DOE Study To Assess Shipping Carbon Emissions From Japan For Storage In Alaska

DOE Study To Assess Shipping Carbon Emissions From Japan For Storage In Alaska - Carbon Herald
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The U.S. Department of Energy (DOE) is initiating a formal study of the possibility of capturing carbon emissions in Japan and storing them underground in Alaska, building on recently announced cooperative agreements between Japan and the U.S., the Alaska Beacon has reported.

At an event in Anchorage earlier this week, DOE officials announced that the Biden administration is embarking on a significant inquiry: Can Alaska serve as the ultimate destination for carbon emissions from Japan?

For years, Alaska exported liquefied natural gas to Japan, contributing to substantial carbon emissions. Now, there is a proposal to capture these emissions, transport them back to Alaska, and store them underground in Cook Inlet, near Anchorage, as a measure to mitigate climate change.

This DOE initiative reflects a growing trend in carbon storage exploration, buoyed by President Biden’s climate legislation incentivizing the adoption of carbon capture and storage (CCS) technologies, the Alaska Beacon said.

Alaska is currently debating legislation to establish a legal framework for CCS, while Japanese companies are closely monitoring developments in the state. However, skepticism persists among climate advocates regarding the efficacy of CCS in significantly reducing global warming.

Relevant: Alaska Paves Way For Carbon Capture And Storage

The new proposal was discussed in Anchorage this Tuesday among DOE officials, Alaska policymakers and fossil fuel executives, as well as some 15 representatives of Japan’s energy industries and government.

“Even as the decline of natural gas in the Cook Inlet heralds the end of a previous and impressive energy area in this region, awareness and interest is growing here in the region’s potential to become a storehouse for capturing carbon emissions — both domestically and internationally,” Brad Crabtree, from the DOE’s Office of Fossil Energy and Carbon Management (FECM), was quoted as saying at the event.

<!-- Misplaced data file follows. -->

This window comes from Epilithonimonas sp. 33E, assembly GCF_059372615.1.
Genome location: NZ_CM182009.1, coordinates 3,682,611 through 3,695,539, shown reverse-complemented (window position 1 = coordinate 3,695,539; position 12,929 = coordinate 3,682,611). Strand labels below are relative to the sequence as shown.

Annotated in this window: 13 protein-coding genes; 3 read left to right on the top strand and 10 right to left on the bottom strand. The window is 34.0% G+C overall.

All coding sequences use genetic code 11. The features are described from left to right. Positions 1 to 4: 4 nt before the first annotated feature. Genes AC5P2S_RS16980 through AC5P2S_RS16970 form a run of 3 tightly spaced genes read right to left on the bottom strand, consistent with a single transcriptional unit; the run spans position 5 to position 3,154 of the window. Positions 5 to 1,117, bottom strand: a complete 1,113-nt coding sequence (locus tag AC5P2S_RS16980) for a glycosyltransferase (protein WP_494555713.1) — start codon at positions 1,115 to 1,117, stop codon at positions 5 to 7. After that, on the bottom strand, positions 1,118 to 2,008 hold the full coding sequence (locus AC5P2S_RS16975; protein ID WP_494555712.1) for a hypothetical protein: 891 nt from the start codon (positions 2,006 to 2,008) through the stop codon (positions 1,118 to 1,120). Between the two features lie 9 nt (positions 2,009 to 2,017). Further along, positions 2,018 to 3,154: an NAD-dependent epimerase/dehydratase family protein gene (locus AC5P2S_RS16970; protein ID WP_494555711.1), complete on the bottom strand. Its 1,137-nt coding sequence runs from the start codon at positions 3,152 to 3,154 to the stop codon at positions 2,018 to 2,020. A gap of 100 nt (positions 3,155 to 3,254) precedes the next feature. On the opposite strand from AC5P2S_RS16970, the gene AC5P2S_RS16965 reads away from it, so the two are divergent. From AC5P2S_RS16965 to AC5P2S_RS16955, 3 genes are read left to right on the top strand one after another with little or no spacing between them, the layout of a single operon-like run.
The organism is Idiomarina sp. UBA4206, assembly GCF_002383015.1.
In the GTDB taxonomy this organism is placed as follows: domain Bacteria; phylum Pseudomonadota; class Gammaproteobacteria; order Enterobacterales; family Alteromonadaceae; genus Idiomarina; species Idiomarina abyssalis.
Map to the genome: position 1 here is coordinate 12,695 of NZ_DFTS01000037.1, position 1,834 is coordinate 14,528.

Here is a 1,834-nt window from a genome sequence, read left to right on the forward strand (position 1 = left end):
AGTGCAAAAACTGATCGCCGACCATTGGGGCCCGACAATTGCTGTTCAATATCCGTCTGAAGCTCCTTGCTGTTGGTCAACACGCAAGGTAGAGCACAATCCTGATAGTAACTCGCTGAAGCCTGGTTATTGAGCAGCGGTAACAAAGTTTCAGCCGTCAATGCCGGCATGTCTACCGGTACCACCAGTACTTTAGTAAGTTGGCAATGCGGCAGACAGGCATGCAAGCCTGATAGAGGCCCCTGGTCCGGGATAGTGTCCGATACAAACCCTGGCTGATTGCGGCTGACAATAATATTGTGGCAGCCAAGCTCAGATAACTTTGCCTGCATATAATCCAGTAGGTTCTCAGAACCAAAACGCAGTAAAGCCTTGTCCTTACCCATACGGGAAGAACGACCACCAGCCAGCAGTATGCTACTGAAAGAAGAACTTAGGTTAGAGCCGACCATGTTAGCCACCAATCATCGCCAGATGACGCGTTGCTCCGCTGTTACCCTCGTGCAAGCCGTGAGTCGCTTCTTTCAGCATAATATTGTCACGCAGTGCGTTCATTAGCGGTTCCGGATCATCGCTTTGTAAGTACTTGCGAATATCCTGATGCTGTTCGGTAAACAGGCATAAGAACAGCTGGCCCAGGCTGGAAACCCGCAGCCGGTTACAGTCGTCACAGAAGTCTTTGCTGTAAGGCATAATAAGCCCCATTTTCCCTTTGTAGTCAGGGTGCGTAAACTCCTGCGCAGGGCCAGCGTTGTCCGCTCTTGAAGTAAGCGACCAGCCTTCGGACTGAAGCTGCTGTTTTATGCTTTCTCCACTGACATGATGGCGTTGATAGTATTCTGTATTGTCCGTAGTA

One challenge for Alaska is its relatively low carbon emissions from major industrial facilities, Crabtree told Alaska Beacon in an interview after the event. However, the state’s potential as a storage hub could be realized through partnerships with high-emission countries like Japan and South Korea.

While Japan is eager to explore carbon storage options abroad due to limited domestic capacity, the economic viability of such ventures remains a concern.

According to an unnamed representative from a Japanese company, the interest from his country is “very, very early” as “the economics are painfully expensive.”

The DOE’s study will assess the technical and economic feasibility of shipping carbon emissions to Alaska for storage. Additionally, it will explore potential synergies with Alaska’s energy exports, such as hydrogen, to create a comprehensive energy value chain.

Furthermore, environmental considerations are paramount in evaluating the merits of CCS, according to Kelsey Schober, director of government affairs at the Alaska branch of global nonprofit Nature Conservancy.

It is crucial to prioritize reducing direct emissions, especially in industries difficult to decarbonize, rather than relying solely on CCS technologies, she warned.

Read more: Alaska Governor Introduces CO2 Storage Bills To Attract “Billions”

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